When George Schuster and the Thomas Flyer arrived in Tomsk on June 27, 1908, the Flyer had again caught up with the German Protos, but the Americans were still unable to take the lead. The Protos had arrived on morning before the Flyer arrived, but the German team delayed their departure until the following morning for some repairs, making it possible for the Flyer to catch up. But due to various logistics issues, the American team wasn’t able to leave until 3 a.m. on June 28, so Schuster continued to drive all day and night to catch the Germans.
During the portion of the trip from Irkutsk to Tomsk, the 1908 racers had relatively few problems. However, the Flyer had to be pulled out of about five feet of water when crossing a river near a village because so many curious bystanders had crowded onto the small improvised ferry used for the crossing that the raft sank. But the villagers came to the rescue and pulled the Flyer to shore.
The Flyer also encountered some problems due to the road conditions, and the New York Times reported that, “The tremendous bumping the car had met with on part of the road had bent the spring hanger.” As a result, Schuster ordered his guide, Captain Hansen, and the Times correspondent to take the train to Tomsk to lighten the load until they could get the spring hanger repaired. After pointing this episode out to John at lunch today, he briefly considered putting Luke on a train to Tomsk as well.
Click here to read the original New York Times article.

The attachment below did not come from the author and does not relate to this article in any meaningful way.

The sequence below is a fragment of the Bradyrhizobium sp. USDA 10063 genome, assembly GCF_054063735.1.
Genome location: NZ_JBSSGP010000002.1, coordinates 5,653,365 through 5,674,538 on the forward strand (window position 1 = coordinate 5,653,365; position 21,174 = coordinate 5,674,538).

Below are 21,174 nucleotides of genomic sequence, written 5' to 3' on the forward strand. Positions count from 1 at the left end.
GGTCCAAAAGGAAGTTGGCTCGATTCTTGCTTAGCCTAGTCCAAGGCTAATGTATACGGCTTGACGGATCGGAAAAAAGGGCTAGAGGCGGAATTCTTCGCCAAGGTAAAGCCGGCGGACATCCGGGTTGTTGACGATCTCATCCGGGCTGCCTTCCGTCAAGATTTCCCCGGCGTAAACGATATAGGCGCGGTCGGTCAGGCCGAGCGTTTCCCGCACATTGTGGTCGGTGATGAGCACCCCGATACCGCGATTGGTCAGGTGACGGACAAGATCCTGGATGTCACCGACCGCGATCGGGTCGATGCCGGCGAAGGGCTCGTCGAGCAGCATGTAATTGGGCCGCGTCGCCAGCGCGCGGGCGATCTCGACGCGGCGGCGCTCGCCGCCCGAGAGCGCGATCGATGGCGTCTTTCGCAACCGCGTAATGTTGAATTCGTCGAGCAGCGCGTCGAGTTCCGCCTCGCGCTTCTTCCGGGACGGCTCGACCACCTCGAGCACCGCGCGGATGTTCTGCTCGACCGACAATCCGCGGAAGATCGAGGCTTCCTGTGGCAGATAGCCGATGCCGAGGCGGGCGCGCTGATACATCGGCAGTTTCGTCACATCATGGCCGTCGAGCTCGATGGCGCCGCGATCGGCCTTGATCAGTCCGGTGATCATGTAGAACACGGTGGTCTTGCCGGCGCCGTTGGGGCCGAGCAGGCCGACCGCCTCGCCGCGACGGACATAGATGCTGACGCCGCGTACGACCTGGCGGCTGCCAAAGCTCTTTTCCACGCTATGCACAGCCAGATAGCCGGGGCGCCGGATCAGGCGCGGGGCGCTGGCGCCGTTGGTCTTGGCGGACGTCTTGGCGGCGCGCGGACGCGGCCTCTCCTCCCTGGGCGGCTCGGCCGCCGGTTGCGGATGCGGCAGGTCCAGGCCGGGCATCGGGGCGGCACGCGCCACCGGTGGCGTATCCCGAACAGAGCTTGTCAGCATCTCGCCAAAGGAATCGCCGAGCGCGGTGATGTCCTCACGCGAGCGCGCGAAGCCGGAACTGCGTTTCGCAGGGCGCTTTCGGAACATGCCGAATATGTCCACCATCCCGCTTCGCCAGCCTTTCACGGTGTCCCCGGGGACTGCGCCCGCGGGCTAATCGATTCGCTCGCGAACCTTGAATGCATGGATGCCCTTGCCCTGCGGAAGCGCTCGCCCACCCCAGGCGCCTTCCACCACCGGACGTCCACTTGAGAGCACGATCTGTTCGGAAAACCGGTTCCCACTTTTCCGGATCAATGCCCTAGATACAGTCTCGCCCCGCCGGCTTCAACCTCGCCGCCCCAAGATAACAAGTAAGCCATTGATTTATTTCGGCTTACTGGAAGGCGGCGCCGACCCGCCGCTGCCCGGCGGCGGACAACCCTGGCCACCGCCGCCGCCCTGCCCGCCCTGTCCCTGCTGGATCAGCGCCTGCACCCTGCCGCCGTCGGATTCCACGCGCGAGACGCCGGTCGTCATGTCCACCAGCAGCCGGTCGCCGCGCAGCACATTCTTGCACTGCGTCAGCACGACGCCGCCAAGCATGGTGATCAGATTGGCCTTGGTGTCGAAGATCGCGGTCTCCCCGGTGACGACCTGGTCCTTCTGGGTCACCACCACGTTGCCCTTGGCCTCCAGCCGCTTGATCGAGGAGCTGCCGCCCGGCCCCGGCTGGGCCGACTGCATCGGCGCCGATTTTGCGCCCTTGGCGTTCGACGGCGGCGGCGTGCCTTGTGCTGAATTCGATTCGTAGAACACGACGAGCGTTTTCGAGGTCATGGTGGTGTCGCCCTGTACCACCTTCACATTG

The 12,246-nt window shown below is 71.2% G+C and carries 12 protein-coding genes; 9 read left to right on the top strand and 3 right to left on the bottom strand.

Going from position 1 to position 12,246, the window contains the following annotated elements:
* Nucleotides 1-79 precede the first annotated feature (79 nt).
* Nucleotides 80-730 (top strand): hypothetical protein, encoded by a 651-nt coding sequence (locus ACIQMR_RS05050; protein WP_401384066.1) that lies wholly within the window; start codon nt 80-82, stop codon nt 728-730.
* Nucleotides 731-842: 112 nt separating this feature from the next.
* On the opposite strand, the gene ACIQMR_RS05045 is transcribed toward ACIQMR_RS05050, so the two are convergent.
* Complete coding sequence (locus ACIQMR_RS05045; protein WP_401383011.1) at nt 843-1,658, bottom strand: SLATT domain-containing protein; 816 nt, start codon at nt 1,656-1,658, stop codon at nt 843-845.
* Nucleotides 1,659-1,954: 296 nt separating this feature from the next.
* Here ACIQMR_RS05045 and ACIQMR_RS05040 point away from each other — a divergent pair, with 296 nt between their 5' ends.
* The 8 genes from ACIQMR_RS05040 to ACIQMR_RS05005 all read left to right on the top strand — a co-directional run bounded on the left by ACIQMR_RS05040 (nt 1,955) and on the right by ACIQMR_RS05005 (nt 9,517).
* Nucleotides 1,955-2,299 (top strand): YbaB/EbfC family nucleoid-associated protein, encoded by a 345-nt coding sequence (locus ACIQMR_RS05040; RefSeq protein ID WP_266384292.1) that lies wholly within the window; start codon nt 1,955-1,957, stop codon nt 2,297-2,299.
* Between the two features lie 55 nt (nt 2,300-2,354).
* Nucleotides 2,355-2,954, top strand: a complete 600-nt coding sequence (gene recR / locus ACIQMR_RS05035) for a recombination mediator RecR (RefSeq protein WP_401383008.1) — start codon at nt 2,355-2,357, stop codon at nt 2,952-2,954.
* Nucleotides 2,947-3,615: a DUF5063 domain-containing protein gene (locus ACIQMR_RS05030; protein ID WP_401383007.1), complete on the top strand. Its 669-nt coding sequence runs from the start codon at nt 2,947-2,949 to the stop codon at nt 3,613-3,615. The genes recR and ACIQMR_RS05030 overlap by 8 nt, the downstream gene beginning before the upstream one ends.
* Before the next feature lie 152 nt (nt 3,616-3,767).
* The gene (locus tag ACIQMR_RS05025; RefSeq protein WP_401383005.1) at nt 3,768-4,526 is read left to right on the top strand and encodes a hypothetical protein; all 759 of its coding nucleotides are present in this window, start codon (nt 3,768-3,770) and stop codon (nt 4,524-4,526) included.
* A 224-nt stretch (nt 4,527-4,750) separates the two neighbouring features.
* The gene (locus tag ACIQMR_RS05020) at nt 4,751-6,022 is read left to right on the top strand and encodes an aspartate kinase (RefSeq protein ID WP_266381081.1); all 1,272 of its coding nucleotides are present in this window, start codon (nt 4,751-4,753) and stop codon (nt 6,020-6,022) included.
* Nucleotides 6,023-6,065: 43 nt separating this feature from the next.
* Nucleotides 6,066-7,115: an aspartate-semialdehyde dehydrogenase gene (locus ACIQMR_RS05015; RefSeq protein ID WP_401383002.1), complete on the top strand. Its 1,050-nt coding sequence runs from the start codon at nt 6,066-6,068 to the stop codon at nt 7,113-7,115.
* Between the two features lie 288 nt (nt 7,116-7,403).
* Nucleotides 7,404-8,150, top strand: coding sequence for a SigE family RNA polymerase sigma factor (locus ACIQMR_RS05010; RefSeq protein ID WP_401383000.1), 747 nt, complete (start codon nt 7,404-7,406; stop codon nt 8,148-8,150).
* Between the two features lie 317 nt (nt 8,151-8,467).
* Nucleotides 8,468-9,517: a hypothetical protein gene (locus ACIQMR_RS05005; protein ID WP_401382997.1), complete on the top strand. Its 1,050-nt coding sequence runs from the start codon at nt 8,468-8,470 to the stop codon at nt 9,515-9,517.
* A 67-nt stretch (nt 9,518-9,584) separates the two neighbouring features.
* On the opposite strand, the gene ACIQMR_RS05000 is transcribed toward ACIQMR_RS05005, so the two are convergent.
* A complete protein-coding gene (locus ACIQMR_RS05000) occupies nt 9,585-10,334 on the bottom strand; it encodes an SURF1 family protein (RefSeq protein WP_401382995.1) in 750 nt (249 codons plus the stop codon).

We left Krasnoyarsk this morning about 7:30 for our 400+ mile drive to Tomsk. We are now officially in Western Siberia, and I’ve noticed a shift in the terrain from forested hills to flatter country with shrubs and scrubby trees that look like small aspen.
We had excellent roads for driving this morning and we were nearly at the half-way point at lunch time. About 1:45, we arrived in the town of Mariinsk and followed the signs that pointed to Tomsk, which put us onto a different route than the one Ksenia had planned to use. But my map showed a big fat highway line to Tomsk that looked significantly shorter than the planned route, so between the map and the signs in Mariinsk, we decided to take the shorter route.
Everything was fine for the first 20 minutes on our new route, and then we ran into some awesome potholes. Another 20 minutes later, we considered turning back, but then Ksenia asked someone stopped by the roadside when the road would improve and he said another 30 km or so, so we decided to stick with it.
We bounced around for another two hours, but I’m pretty sure the route we took was probably closer to the route used by the 1908 racers as they drove to Tomsk. We also traveled through many small villages we wouldn’t have seen otherwise. One thing that amazes me is how many of the houses in the small villages we’ve passed through have satellite TV. It’s a wonderful juxtaposition of an old way of life with new technology.
We arrived at our hotel about 7 p.m., about the same time we probably would have arrived if we’d stuck with the original route, which was longer, but probably easier to drive. But we all agreed that the route we chose was much closer in spirit to the original race!
Tomorrow morning we head to Novosibirsk, a short 268 km drive that we hope will end with a box of four new shocks for the Roadster waiting for us.